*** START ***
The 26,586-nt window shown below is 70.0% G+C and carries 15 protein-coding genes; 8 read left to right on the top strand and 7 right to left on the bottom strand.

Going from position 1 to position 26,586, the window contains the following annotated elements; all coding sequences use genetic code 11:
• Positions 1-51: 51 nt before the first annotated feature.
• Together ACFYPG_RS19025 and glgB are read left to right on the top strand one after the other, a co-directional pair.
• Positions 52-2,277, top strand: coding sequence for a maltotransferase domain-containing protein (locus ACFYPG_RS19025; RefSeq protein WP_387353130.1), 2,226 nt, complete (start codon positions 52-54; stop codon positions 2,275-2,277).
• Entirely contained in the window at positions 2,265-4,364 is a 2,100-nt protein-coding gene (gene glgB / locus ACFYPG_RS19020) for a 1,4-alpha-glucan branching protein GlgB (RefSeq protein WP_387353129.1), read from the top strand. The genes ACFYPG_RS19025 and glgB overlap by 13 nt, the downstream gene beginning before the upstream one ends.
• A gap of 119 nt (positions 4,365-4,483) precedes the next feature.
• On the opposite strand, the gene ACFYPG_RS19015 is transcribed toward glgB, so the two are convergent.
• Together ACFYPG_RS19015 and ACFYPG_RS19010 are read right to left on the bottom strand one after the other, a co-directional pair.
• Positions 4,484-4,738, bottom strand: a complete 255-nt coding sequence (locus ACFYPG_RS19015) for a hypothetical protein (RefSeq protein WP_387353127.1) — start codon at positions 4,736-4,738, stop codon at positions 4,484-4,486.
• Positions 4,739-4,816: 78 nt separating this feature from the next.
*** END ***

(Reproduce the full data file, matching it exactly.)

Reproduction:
The 26,586-nt window shown below is 70.0% G+C and carries 15 protein-coding genes; 8 read left to right on the top strand and 7 right to left on the bottom strand.

Going from position 1 to position 26,586, the window contains the following annotated elements; all coding sequences use genetic code 11:
• Positions 1-51: 51 nt before the first annotated feature.
• Together ACFYPG_RS19025 and glgB are read left to right on the top strand one after the other, a co-directional pair.
• Positions 52-2,277, top strand: coding sequence for a maltotransferase domain-containing protein (locus ACFYPG_RS19025; RefSeq protein WP_387353130.1), 2,226 nt, complete (start codon positions 52-54; stop codon positions 2,275-2,277).
• Entirely contained in the window at positions 2,265-4,364 is a 2,100-nt protein-coding gene (gene glgB / locus ACFYPG_RS19020) for a 1,4-alpha-glucan branching protein GlgB (RefSeq protein WP_387353129.1), read from the top strand. The genes ACFYPG_RS19025 and glgB overlap by 13 nt, the downstream gene beginning before the upstream one ends.
• A gap of 119 nt (positions 4,365-4,483) precedes the next feature.
• On the opposite strand, the gene ACFYPG_RS19015 is transcribed toward glgB, so the two are convergent.
• Together ACFYPG_RS19015 and ACFYPG_RS19010 are read right to left on the bottom strand one after the other, a co-directional pair.
• Positions 4,484-4,738, bottom strand: a complete 255-nt coding sequence (locus ACFYPG_RS19015) for a hypothetical protein (RefSeq protein WP_387353127.1) — start codon at positions 4,736-4,738, stop codon at positions 4,484-4,486.
• Positions 4,739-4,816: 78 nt separating this feature from the next.